PPE contributes to sales growth at California Plastics

Resin distributor California Plastics continues to grow after adding personal protective equipment to its product range.

Downey, California-based CP began offering face masks to its customers in February 2020 at the start of the COVID-19 pandemic, owner Abby Khanna said in a recent interview with Plastics News.

“The masks were beginning to be needed and we had customers asking for them,” he added. “We have been able to help hospitals, universities and small businesses.”

Some of the masks sold by CP use Acteev technology from Ascend Performance Materials. Acteev attacks and deactivates microbes in fabrics and engineering plastics. Laboratory tests have shown Acteev is more than 99 percent effective against viruses, including the coronavirus that causes COVID-19.

Khanna said CP sold 100,000 of the Acteev masks in the first week they were on sale. He added that although CP’s mask sales are not as high as they were a year ago – as the number of COVID-19 cases declines and more people are vaccinated – CP will continue to offer them.

The Acteev mask “is a more comfortable mask that is easier to breathe in and easier to wear for long periods of time,” he said. CP also offers face shields, surgical gowns and similar products.

Khanna launched CP in 2019 after almost 10 years with resin distributors Chase Plastic Services and Cresset Powers Ltd. The company now sells a wide range of technical and commercial resins with 20,000 grades.

According to Khanna, CP generates about 70 percent of its sales with engineering resins, although the amount of raw materials sold has increased in the past year. CP makes the majority of its sales in California, but also sells in other parts of the US as well as Mexico and Canada.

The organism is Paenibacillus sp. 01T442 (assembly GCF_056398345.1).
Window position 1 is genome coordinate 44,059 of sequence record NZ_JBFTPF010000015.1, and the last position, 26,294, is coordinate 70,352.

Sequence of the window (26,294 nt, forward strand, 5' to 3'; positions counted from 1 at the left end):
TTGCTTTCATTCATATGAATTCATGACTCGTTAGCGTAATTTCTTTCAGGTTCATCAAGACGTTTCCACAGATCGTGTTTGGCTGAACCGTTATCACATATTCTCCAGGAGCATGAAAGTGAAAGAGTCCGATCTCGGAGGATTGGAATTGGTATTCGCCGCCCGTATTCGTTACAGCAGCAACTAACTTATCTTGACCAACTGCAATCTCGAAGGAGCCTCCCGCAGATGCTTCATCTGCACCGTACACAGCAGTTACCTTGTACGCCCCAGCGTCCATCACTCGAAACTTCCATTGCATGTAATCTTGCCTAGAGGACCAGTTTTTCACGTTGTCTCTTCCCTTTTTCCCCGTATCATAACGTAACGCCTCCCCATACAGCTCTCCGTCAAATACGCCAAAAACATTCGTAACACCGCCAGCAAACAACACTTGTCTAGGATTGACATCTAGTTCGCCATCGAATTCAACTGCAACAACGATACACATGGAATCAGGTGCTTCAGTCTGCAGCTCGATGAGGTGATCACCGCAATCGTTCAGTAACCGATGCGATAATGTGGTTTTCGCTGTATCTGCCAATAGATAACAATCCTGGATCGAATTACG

Khanna came to California from his native India in 2000 at the age of 20 with only $ 200 in her pocket.

“I’ve done a lot of different jobs and I’ve worked my way up,” he said. “I worked at gas stations, I was a bouncer in a strip club. … I worked 14 hours a day, seven days a week.”

In 2005, Khanna founded his own telecommunications company and resold unused cell phone minutes. He joined Cresset in 2009 after answering an ad for polymer sales.

“I didn’t know polymers, but I knew sales,” recalled Khanna.

Khanna now heads CP with his wife Bianca, who is responsible for running the 15-employee company. In addition to its Downey office, CP operates a warehouse in Commerce and uses other public warehouses. The company plans to move to a larger office in Irvine later this year and also hire five to ten employees.

Earlier this year, their story was featured by Khanna and Bianca in The Passionate Few, a YouTube video series about entrepreneurs. To date, the video has nearly 10,000 views.

And although supplies of many resins are scarce after winter storm Uri that hit Texas in February, Khanna said better days may be ahead.

“We hope that the resin supply will improve somewhat by the summer,” he said. “Better planning and open communication with suppliers are required.

“We want to be customer-oriented. By offering PPE products, we have opened many barriers and kept paths open, ”he said.

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